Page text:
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Bishop, J. Leander (John Leander), 1820-1868 / A history of American manufactures from 1608 to 1860 : exhibiting the origin and growth of the principal mechanic arts and manufactures, from the earliest colonial period to the adoption of the Constitution : and comprising annals of the industry of the United States in machinery, manufactures and useful arts, with a notice of the important inventions, tariffs, and the results of each decennial census
Volume 3 (1868)

Manufactures of Troy,   pp. 249-257

Page 255

larger one, called the cope, forms the outside shell of the mould. The
inner case is first swathed with straw rope, and a coat of loam is placed
on the outside of this-when perfectly dry it forms the core. The outer
case is lined on the inside with loam, and carefully swept, to obtain the
proper thickness and surface for the casting. When the cores for a
number of bells are ready, they are placed on the even floor of the
foundry, and their copes are lowered over them by machinery, and
guided to their exact positions by gauges. The spaces between these
cases then form the moulds for the bell castings, and different sizes are
employed for bells, according to their desired weight. Large reverbera-
tory furnaces are used for fusing the bell metal, and when it has reached
a proper state of fluidity it is poured into the prepared moulds in the
usual way. The casting operation is an interesting sight at night, as
the intense heat of the metal causes numberless jets of bluish-green
flame to issue from the vent holes of the mould-covers, which appear
like domes of fire, and rival a gorgeous display of colored fire-works.
The straw ropes on the cores take fire, and burn very slowly, as the cast-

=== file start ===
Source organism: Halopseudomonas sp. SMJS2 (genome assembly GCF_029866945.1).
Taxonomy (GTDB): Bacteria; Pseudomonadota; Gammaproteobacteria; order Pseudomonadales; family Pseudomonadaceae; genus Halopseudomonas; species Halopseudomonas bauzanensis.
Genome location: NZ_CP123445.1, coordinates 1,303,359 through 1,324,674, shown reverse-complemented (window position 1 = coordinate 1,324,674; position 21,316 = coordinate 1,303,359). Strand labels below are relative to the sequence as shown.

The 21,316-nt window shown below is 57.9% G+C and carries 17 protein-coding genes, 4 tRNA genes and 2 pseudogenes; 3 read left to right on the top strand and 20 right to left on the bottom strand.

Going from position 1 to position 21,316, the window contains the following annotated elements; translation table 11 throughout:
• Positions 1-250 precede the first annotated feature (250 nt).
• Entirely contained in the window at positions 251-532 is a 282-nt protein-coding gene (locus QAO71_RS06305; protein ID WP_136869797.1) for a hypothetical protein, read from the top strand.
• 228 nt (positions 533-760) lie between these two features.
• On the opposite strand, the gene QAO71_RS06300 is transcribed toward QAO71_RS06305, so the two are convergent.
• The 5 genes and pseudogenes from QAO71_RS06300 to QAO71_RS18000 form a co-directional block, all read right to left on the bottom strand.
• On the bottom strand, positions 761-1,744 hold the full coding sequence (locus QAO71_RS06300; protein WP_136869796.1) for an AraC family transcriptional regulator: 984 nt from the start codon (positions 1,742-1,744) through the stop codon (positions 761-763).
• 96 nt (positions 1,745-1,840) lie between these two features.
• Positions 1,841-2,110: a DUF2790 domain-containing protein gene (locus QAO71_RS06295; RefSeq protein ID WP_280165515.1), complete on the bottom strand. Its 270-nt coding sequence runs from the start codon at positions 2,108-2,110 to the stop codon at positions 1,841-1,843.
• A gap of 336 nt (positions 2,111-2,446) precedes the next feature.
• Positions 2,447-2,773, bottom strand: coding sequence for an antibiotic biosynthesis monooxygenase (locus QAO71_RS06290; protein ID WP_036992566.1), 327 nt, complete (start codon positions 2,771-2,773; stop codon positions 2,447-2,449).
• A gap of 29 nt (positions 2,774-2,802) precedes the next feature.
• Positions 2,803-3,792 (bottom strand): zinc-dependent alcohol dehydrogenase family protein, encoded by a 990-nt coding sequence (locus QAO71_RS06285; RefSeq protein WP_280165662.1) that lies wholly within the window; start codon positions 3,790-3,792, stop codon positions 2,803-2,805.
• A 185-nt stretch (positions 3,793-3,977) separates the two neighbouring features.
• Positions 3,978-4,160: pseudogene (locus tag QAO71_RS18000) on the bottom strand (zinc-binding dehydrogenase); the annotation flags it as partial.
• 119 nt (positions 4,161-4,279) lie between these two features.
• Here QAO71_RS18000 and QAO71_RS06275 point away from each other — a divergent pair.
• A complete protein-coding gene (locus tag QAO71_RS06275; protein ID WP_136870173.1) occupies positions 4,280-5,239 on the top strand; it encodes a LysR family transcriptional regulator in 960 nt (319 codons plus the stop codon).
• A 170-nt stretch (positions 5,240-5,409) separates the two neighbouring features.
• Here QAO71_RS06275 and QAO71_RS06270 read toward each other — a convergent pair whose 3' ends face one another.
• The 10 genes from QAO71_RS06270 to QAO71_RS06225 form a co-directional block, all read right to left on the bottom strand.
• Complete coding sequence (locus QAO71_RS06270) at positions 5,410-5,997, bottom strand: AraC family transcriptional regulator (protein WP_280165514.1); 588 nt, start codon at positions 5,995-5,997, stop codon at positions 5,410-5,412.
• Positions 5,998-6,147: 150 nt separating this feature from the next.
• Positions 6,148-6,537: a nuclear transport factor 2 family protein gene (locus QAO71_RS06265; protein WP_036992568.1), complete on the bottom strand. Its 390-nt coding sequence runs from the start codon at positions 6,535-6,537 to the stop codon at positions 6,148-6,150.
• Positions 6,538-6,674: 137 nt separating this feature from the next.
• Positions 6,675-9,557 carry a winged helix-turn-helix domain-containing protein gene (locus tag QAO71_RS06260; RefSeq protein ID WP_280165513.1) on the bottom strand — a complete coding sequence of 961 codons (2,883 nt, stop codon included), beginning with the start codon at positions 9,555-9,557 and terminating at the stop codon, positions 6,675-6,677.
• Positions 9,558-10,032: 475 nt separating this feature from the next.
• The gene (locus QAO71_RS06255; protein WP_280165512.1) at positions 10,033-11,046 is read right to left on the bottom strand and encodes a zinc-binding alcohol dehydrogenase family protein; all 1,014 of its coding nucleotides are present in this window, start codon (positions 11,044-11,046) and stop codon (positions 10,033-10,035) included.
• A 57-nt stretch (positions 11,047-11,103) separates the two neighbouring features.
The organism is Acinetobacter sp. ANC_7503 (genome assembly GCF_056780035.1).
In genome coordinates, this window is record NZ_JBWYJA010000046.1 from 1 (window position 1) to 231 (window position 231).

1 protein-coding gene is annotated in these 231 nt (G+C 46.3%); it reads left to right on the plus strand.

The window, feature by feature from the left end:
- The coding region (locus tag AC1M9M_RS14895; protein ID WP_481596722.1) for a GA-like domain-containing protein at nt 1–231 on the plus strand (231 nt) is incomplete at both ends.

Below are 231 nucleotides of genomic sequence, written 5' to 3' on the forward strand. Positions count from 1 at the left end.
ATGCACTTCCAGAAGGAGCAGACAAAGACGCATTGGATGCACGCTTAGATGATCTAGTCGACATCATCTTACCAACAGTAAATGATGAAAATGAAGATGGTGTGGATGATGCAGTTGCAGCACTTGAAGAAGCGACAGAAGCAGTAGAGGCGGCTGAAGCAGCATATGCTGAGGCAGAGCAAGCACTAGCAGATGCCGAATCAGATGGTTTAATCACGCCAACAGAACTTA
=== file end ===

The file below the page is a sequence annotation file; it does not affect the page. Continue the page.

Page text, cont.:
ing cools, and the shrinkage of the metal thus goes on gradually, and
prevents sudden and undue straining.  Great care and practical ex-
perience are necessary to conduct these operations, although apparently
simple. The metal must be perfectly fluid, and of the same temperature
at every part of the mould, to produce a homogeneous casting. For-
merly, when entire loam moulds were employed for bells, these were
packed in pits beneath the surface of the foundry floor, to enable them
to resist the great pressure of the fluid metal. Serious explosions fre-
quently occurred then, by the confined air within these packed moulds
becoming highly heated ; and inferior, porous castings, were also very
common. These evils are now avoided with the iron vent casings.
After the bells are cast, they are scoured bright in rotary frames,
in which a sand cushion is brought to bear upon the surface of the
metal. Each bell is tested as to its tone and quality, and if the least
imperfection is detected it is condemned. No inferior article is allowed
to pass outside the foundry gate. After this, the bells are fitted with
clappers and yokes, and mounted on frames. In this foundry all bells
weighing 400 pounds and upwards, are fitted with Meneely's Patent
Adjustable Yoke (patented 1858 and 1860), which obviates the danger of
cracking the bell in consequence of the clapper striking continually in
one place. By this contrivance bells can be easily adjusted so as to pre-
sent a new surface to the action of the clapper.
This firm have been* particularly successful in the manufacture of
chimes and peals of bells, of which a large number have been made
at their foundry and placed in some of the finest church edifices in the

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